November 22nd, 2019
The Fragrant Art of Pomanders
When I was young, I spent a large part of my childhood with my best friend and her family. Her parents were historic reenactors and they would take us on trips to various forts dotted along the East Coast and Great Lakes region. There, we would set up tents and trading posts and educate tourists about everyday life in the early 18th century. It was on these trips that I learned many old crafts and one such craft was the pomander.
The pomander is a curious object. The name comes from the French pomme d’andre, which translates to ‘apple of amber.’ The earliest mentions of the pomander come from the 13th Century and they were used throughout the Middle Ages into the early colonial area. During these centuries, pomanders were usually round perforated vessels filled with herbs, resins and oils. They were often strung on a chain or ribbon to be worn as an aromatic aid to ward off illness, which was thought to be caused by bad smells.
While simple wooden or woven pomanders were enjoyed by many, a fancy pomander made with expensive scents like ambergris and musk was often beyond the average person’s means. Thus, pomanders became a status symbol. They could be made of brass, silver and gold in intricate shapes and designs. Acorns, hearts and ships became popular styles resulting in complex tiny works of art, some of which can be found in museums.
No one wears a pomander anymore. Between our modern hygiene and widely available perfumes, pomanders seem to be obsolete. Perhaps that is why the pomander evolved. Today you will see recipes for pomanders made with oranges and cloves, and instead of being worn they are used as fragrant decorations during the holidays.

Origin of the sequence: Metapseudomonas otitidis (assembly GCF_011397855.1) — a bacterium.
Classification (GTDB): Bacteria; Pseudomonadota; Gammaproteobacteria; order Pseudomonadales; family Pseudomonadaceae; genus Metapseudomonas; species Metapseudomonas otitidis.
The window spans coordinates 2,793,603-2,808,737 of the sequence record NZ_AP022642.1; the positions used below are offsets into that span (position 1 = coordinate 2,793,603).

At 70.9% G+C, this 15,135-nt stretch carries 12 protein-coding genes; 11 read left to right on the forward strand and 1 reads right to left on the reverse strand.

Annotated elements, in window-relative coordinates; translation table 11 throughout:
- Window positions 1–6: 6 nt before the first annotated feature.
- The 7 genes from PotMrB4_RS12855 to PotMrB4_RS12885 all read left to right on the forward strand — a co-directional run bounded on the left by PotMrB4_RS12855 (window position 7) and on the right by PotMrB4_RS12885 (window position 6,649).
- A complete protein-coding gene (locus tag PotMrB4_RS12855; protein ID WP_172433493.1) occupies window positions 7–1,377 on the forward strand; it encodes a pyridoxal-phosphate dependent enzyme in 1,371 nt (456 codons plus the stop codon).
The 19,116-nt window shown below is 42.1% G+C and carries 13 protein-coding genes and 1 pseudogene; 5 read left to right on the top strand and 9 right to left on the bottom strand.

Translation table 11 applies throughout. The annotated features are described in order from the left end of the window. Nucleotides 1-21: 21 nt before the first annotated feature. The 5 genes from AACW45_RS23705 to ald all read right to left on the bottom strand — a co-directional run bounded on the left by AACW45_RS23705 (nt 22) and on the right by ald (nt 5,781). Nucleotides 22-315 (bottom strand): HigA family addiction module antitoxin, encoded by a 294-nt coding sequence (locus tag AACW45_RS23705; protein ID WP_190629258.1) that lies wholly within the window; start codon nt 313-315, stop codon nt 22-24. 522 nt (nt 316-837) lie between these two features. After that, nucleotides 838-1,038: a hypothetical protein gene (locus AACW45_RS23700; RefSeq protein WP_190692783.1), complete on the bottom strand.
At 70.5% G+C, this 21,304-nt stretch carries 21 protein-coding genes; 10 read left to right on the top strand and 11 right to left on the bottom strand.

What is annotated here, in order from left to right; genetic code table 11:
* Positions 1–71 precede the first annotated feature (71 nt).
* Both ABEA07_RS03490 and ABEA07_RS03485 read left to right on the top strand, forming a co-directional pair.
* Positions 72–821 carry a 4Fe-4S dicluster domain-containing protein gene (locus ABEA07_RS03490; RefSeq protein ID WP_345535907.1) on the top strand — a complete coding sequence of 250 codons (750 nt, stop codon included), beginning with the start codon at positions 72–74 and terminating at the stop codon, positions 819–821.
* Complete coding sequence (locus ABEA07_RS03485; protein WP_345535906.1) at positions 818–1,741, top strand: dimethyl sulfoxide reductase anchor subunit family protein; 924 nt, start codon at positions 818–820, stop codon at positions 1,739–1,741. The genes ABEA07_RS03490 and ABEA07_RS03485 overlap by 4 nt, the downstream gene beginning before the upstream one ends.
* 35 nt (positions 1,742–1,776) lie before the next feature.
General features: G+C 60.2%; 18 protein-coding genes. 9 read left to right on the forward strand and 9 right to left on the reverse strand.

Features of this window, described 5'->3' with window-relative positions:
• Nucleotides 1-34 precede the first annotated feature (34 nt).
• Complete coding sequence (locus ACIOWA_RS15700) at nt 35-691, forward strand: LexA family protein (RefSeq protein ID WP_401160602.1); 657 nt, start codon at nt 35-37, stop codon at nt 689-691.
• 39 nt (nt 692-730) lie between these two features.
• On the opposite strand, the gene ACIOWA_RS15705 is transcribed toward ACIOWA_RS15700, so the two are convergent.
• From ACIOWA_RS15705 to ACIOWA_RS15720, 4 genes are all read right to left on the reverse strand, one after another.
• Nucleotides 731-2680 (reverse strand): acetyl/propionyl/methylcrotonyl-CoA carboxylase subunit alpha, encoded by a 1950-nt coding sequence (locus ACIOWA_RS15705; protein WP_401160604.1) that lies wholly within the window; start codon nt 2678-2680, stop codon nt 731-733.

Pomanders are not difficult to make and they can be a great activity for kids. All you really need is a freshly washed orange and whole cloves. However, I do recommend using rubber bands or masking tape to make straight lines and I like to add ribbons and other spices for decoration. I usually start with an orange girdled by a thick rubber band. Then I poke the pointy ends of whole cloves in a line along either side of the rubber band to create two straight lines dividing the orange into halves (you can also use a tooth pick to help poke holes if your cloves aren’t pointy enough.) Then continue to cover the orange in cloves. Here’s where you can get creative with the design. Common patterns include diamonds and stars, but I’ve also seen pomanders with silly faces, too. Once you are satisfied with your clove designs, you can either display them immediately or try to preserve them. If you wish to display your pomander for only a short period of time, you can tie a ribbon around the middle (replacing the rubber band) and hang it, or you could assemble a center piece using multiple pomanders. Hot gluing buttons and star anise to your pomander can also look lovely.
A properly preserved pomander can last for years. As a pomander ages, it will dry out and shrink to approximately half it’s original size. It will also feel very light. The key is to get the pomander to dry out before it starts to mold. We have a few allies in this effort, the first being the cloves themselves. Cloves are naturally anti-microbial and can help preserve the pomander; it is sometimes recommended that the orange be completely covered in studded cloves to keep it from rotting. Other spices can act as preservatives, too. Combine ground cinnamon, cloves and nutmeg and place the mixture in a brown paper bag with the pomander. Shake until the pomander is spicy. These spices will also add to the pomander’s aroma. Then either leave the pomander in the bag for a few weeks or take it out and hang it somewhere cool, dry, and dark to dry out.
The pomander is a reminder of our changing pasts. It’s hard to say if a noble woman from the middle ages would recognize my clove covered oranges as pomanders. Even today, orange pomanders are falling out of fashion. We do not yet know if the pomander will be laid to rest in history or if it will evolve again for future generations, but I have a suspicion that it will come back in fashion again. With all the gaudy mass-produced holiday decorations clogging our grocery stores, it’s nice to know that homemade decorations live on.